Jenniffer Thiers , Universitat de Barcelona
Fernando Gil-Alonso, Universitat de Barcelona
Cristina López Villanueva, Universitat de Barcelona
The paper aims to analyse how the different economic phases that Spain has undergone in the first two decades of the 21st century –expansion (until 2007), recession (2008-2013), and recovery or ‘post-crisis’ (from 2014 onwards)– have influenced foreign-born population stocks and international migratory flows in the five largest metropolitan areas in Spain: Barcelona, Bilbao, Madrid, Seville and Valencia. Using Padrón Continuo (municipal register) and Estadística de Variaciones Residenciales (residential variation statistics) as data sources, both native and immigrant –born abroad– stocks and flows are analysed. We particularly study differences between a) diverse groups of foreigners –by continental origin–, also comparing them to natives; and b) differences in settlement patterns between urban cores and peripheries. Previous results (until 2014) have shown that international flows switched direction in the crisis years: foreign-born immigrants moving from abroad to the five urban areas during the economic expansion phase, inverted the direction of their flows in the economic crisis years, migrating abroad or dispersing throughout Spain in search of jobs. Consequently, their stocks reduced during some years. Now, we will focus on the so-call post-crisis period. Preliminary results show that, due to the incipient economic recovery, the five urban areas are attracting foreign-born immigrants again, so their foreign-born population stocks are increasing in both cores and peripheries. A specific continental origin, Latin-American-born population, that presented the highest incoming and exit flows during, respectively, expansion and recession phases, currently seems to recover its role as the main immigration group.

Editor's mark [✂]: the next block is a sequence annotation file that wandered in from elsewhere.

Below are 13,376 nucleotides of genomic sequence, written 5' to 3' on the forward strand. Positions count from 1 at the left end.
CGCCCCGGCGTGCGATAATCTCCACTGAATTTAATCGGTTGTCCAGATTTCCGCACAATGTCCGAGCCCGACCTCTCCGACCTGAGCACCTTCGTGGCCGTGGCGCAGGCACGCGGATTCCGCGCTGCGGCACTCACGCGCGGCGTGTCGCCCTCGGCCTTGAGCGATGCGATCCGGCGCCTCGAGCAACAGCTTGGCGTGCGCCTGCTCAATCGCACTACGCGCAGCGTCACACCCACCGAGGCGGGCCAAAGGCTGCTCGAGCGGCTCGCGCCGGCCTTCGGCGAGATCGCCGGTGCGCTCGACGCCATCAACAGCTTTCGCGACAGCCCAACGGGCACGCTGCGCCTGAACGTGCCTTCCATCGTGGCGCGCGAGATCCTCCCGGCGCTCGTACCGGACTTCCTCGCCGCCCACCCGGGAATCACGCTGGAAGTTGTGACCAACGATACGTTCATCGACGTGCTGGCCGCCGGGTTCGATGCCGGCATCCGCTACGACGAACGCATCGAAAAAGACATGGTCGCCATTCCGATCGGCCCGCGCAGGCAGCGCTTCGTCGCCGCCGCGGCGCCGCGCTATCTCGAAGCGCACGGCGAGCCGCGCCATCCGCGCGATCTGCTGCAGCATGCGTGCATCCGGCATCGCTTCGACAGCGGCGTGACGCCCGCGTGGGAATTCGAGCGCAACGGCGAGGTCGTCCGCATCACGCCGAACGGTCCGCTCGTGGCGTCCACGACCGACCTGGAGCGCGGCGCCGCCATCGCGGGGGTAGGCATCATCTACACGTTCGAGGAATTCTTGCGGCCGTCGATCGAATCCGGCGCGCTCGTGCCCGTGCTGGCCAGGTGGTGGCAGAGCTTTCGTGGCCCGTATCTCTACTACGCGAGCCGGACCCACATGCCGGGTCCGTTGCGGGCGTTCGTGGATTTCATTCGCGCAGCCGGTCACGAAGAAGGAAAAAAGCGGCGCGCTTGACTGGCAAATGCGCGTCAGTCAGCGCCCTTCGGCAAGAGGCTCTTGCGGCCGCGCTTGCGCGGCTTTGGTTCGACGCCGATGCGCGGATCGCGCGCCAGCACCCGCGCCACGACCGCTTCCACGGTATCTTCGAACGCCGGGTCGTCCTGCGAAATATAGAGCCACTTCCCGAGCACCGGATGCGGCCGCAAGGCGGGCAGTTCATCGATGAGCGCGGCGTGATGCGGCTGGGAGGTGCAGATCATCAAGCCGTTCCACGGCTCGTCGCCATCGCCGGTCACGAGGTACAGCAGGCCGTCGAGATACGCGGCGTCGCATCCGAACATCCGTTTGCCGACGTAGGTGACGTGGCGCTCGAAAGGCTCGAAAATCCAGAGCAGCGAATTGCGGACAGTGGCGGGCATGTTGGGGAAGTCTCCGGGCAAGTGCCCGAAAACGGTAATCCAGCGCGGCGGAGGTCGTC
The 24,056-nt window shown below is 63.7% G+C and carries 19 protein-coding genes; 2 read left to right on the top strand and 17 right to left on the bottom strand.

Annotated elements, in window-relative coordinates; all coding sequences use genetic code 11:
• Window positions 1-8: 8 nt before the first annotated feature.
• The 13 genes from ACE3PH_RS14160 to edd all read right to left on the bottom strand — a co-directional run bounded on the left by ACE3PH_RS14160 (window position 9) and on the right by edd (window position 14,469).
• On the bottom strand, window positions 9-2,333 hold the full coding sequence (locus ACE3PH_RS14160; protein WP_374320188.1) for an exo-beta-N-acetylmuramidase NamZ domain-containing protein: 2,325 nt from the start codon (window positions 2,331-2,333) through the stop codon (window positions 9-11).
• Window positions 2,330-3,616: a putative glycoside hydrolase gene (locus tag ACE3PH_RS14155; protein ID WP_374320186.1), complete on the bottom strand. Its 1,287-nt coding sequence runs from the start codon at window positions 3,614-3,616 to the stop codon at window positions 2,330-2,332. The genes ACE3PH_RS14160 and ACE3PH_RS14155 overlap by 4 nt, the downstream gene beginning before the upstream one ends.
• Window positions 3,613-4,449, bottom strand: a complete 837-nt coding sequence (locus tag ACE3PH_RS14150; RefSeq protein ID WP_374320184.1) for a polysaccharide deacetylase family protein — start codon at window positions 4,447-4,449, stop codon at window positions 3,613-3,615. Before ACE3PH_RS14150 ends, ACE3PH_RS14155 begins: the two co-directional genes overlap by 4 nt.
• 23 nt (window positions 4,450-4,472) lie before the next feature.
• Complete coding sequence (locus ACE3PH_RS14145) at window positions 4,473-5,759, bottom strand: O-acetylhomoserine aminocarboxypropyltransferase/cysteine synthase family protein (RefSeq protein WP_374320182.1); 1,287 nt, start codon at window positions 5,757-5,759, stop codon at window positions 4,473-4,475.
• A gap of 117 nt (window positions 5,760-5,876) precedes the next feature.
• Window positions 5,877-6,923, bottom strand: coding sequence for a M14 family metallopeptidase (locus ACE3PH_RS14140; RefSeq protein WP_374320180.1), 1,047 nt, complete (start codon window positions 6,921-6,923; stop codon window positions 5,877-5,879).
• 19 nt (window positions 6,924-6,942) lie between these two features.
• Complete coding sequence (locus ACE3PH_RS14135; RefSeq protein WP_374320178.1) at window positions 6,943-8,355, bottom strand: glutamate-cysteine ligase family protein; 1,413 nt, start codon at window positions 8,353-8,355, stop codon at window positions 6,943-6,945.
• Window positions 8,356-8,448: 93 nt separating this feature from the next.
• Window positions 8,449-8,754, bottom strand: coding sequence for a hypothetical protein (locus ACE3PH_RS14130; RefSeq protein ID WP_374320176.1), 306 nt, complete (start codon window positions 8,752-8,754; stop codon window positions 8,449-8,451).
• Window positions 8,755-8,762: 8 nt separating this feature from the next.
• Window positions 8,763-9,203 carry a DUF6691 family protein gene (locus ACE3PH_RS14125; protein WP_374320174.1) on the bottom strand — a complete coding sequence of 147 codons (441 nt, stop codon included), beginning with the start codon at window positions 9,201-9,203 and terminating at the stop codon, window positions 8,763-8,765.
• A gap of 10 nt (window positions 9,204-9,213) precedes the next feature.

Presented in Session P3. Poster Session Migration, Economics, Environment, Methods, History and Policy